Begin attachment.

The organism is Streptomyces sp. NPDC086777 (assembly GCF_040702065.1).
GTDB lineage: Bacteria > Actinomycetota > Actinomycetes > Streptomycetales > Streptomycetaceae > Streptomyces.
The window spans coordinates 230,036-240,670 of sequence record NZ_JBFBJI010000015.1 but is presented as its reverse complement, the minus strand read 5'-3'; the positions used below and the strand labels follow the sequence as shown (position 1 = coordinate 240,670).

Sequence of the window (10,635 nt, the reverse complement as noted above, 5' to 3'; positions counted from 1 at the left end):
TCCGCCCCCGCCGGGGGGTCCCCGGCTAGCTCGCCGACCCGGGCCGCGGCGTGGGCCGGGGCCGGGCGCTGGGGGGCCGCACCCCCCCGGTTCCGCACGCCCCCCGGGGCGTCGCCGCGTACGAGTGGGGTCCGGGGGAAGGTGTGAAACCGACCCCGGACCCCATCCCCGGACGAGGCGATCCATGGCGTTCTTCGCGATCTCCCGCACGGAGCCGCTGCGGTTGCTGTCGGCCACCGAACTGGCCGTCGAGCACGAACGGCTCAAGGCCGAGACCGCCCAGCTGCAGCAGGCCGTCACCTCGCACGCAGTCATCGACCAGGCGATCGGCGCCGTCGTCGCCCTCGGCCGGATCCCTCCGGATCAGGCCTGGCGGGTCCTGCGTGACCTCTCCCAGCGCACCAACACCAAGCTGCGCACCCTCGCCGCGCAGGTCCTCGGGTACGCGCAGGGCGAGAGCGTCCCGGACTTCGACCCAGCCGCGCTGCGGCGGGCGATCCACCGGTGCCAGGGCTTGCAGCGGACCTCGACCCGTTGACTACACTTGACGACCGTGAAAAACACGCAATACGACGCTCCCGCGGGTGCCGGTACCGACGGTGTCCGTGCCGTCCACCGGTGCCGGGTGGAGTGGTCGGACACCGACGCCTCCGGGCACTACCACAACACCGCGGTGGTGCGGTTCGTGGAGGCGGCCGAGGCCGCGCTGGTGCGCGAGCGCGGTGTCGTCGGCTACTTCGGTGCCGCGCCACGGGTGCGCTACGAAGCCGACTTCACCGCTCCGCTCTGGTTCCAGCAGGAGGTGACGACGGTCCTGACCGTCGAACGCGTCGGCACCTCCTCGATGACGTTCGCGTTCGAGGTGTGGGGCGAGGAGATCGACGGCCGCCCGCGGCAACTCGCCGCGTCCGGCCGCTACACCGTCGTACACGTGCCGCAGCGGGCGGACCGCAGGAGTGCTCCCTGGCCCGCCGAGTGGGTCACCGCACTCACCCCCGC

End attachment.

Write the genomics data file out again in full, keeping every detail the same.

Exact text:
The organism is Streptomyces sp. NPDC086777 (assembly GCF_040702065.1).
GTDB lineage: Bacteria > Actinomycetota > Actinomycetes > Streptomycetales > Streptomycetaceae > Streptomyces.
The window spans coordinates 230,036-240,670 of sequence record NZ_JBFBJI010000015.1 but is presented as its reverse complement, the minus strand read 5'-3'; the positions used below and the strand labels follow the sequence as shown (position 1 = coordinate 240,670).

Sequence of the window (10,635 nt, the reverse complement as noted above, 5' to 3'; positions counted from 1 at the left end):
TCCGCCCCCGCCGGGGGGTCCCCGGCTAGCTCGCCGACCCGGGCCGCGGCGTGGGCCGGGGCCGGGCGCTGGGGGGCCGCACCCCCCCGGTTCCGCACGCCCCCCGGGGCGTCGCCGCGTACGAGTGGGGTCCGGGGGAAGGTGTGAAACCGACCCCGGACCCCATCCCCGGACGAGGCGATCCATGGCGTTCTTCGCGATCTCCCGCACGGAGCCGCTGCGGTTGCTGTCGGCCACCGAACTGGCCGTCGAGCACGAACGGCTCAAGGCCGAGACCGCCCAGCTGCAGCAGGCCGTCACCTCGCACGCAGTCATCGACCAGGCGATCGGCGCCGTCGTCGCCCTCGGCCGGATCCCTCCGGATCAGGCCTGGCGGGTCCTGCGTGACCTCTCCCAGCGCACCAACACCAAGCTGCGCACCCTCGCCGCGCAGGTCCTCGGGTACGCGCAGGGCGAGAGCGTCCCGGACTTCGACCCAGCCGCGCTGCGGCGGGCGATCCACCGGTGCCAGGGCTTGCAGCGGACCTCGACCCGTTGACTACACTTGACGACCGTGAAAAACACGCAATACGACGCTCCCGCGGGTGCCGGTACCGACGGTGTCCGTGCCGTCCACCGGTGCCGGGTGGAGTGGTCGGACACCGACGCCTCCGGGCACTACCACAACACCGCGGTGGTGCGGTTCGTGGAGGCGGCCGAGGCCGCGCTGGTGCGCGAGCGCGGTGTCGTCGGCTACTTCGGTGCCGCGCCACGGGTGCGCTACGAAGCCGACTTCACCGCTCCGCTCTGGTTCCAGCAGGAGGTGACGACGGTCCTGACCGTCGAACGCGTCGGCACCTCCTCGATGACGTTCGCGTTCGAGGTGTGGGGCGAGGAGATCGACGGCCGCCCGCGGCAACTCGCCGCGTCCGGCCGCTACACCGTCGTACACGTGCCGCAGCGGGCGGACCGCAGGAGTGCTCCCTGGCCCGCCGAGTGGGTCACCGCACTCACCCCCGC